I read a recent blog post (What Gives Infopreneurs A Bad Name) by infopreneur expert Melanie Jordan about how the term infopreneur has been co-opted by a group of Internet marketers I call the "Six-Figure Crowd." You know who I'm talking about. These are the self-proclaimed gurus who promise you a six-figure income in as little as six months if you just fork over big bucks for their fabulous program. The programs are usually touted as fool-proof step-by-step systems that will help you realize your dreams.
The truth actually goes something more like this: if you believe this program will help you earn six figures in six months, you are dreaming.
Not all of these programs are bad, and for the right people, they actually do work. Sometimes even to the level of the claims made about them. One problem is that the "systems" don't usually translate well across industries. For example, if you are an Internet marketing consultant, you may have the right skills and the right target market to get real value out of a given program, but if you aren't, you'll struggle with implementation and ultimately fail to realize much benefit. It just isn't the right program for you or your market.
It's not like the Six-Figure Crowd doesn't know what they are doing. They understand how to hype a program better than anyone. The Internet is a noisy place, and getting attention can be challenging. They know how to make a strong appeal to your emotions and build excitement. They know just the right keywords to use to encourage you to "buy now." Is it manipulative? Absolutely. Is it unethical? Maybe. I would say it's only unethical if you probably won't achieve the benefits.
So how do you protect yourself in this noisy, manipulative, Internet marketplace? You need to have a clear idea of what you want.
It seems to me that too many people have more money than sense. They flit from program to program, spend a lot of money, but ultimately get nowhere. They make great connections, but often don't make much of a return on their investment. When that happens, I believe a lot of it has to do with the fact that they don't have a clear idea of what they were trying to accomplish in the first place.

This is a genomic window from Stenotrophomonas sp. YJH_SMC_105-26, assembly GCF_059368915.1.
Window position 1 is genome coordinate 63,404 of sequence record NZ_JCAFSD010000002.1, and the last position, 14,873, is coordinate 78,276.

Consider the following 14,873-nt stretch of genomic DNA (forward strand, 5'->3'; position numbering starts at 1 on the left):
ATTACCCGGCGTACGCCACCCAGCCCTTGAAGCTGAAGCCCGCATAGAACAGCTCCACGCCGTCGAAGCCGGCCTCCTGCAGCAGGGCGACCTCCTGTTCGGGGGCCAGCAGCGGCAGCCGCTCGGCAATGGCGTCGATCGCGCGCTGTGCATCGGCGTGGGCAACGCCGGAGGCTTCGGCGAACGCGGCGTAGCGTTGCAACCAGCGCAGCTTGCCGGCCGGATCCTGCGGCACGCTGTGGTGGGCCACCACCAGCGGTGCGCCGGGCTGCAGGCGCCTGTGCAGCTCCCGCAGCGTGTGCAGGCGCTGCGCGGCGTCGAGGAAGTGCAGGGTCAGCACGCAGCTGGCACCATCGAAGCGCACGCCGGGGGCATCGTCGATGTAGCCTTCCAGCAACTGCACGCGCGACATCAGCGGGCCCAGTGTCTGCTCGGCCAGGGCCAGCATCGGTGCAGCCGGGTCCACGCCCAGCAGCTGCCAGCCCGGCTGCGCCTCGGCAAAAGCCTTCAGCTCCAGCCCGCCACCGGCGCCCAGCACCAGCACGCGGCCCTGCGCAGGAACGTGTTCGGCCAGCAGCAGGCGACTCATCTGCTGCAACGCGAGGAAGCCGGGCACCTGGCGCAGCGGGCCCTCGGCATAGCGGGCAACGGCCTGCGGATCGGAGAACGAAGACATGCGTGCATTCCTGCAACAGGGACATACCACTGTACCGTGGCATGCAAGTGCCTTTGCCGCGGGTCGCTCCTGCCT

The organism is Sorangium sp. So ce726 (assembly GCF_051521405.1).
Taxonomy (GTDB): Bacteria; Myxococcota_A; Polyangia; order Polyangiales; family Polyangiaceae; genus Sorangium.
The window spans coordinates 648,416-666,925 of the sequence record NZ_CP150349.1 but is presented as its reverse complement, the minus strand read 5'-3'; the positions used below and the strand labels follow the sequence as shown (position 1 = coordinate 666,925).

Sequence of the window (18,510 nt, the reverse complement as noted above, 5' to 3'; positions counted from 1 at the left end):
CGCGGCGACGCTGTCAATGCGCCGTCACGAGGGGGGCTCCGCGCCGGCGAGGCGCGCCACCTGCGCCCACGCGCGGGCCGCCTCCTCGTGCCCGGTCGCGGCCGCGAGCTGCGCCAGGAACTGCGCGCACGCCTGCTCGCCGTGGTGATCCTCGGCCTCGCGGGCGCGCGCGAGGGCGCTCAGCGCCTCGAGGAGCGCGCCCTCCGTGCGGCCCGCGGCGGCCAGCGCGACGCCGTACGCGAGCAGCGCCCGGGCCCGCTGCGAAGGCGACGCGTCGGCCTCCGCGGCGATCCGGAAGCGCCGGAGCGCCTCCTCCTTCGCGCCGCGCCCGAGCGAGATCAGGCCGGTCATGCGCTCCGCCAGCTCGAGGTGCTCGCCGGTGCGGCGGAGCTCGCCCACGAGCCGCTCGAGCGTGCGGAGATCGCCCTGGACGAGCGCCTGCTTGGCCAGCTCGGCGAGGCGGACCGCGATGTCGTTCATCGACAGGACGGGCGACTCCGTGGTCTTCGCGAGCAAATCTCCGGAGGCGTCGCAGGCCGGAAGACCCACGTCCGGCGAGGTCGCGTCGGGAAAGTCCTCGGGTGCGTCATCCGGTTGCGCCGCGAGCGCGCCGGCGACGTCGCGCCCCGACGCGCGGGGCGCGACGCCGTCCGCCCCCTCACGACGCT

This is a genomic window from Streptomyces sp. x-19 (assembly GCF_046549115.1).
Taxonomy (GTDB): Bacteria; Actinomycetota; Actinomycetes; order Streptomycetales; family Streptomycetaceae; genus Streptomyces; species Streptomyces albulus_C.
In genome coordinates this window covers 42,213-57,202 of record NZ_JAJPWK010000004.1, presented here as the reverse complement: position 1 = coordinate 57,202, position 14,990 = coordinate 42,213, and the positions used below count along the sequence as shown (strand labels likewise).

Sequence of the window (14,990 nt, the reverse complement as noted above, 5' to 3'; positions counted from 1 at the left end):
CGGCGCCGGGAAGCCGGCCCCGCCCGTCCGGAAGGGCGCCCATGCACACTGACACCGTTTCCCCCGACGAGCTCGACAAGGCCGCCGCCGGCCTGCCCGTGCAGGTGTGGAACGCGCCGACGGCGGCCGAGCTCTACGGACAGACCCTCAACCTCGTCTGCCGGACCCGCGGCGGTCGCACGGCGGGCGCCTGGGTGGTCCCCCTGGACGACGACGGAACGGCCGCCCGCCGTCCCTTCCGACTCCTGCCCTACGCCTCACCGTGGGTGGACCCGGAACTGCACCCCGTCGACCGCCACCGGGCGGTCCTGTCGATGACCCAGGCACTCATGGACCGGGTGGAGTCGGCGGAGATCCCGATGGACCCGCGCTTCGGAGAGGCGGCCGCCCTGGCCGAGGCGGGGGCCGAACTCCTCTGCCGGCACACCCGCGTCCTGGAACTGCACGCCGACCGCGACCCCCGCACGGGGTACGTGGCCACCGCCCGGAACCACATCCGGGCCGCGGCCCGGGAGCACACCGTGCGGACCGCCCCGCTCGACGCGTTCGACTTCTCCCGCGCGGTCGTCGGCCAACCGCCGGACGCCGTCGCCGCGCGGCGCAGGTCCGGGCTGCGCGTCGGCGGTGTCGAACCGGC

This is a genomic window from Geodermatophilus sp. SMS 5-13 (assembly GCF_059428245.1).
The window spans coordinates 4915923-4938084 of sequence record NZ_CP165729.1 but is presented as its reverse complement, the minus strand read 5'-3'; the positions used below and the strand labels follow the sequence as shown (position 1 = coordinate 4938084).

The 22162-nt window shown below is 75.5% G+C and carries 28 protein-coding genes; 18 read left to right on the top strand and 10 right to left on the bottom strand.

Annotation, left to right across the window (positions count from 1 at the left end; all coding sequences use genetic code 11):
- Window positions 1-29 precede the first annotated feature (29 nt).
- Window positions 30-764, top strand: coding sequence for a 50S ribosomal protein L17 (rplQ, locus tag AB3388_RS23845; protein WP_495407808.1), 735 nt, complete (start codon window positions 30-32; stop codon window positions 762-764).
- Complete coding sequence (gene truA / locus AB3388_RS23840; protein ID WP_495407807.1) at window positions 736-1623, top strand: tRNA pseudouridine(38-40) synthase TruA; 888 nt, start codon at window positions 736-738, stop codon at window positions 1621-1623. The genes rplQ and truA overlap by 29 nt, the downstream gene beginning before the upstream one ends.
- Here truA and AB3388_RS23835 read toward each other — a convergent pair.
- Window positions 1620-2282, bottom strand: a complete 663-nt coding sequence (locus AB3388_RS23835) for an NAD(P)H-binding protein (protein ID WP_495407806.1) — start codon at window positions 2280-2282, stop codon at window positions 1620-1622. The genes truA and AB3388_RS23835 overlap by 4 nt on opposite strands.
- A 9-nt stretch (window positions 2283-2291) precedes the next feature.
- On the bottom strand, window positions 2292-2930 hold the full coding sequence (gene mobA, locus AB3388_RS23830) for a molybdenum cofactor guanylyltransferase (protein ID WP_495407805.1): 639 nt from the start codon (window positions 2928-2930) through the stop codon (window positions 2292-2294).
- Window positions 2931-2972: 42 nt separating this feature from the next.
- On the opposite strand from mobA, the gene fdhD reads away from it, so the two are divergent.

It can't just be about the money. Money is a means to an end, not an end in itself. You need to have a clear idea of what you want to do with your life to give the acquisition of money a meaningful purpose. Only then will you have the focus and the energy to follow through with an action plan that helps you reach your goals.
With clear goals in mind, you can "shop around" for programs that help you achieve your goals. For example, my company Logical Expressions helps non-fiction authors self publish their own books. Our marketing materials talk about the benefits of being a book author, which ultimately translates into money and prestige. If you are committed to the idea of holding your own book in your hands, our system is a good one to help you achieve that goal. But if you don't like to write and the idea of publishing your own book is overwhelming, our Publishize System probably isn't right for you. You need to find a different path.
Don't let anyone else try to sell you a path to success. The path will lead nowhere unless it is one you have chosen to take you where you want to go. Make your own choice about what success means, and then find a path you can follow with a spring in your step.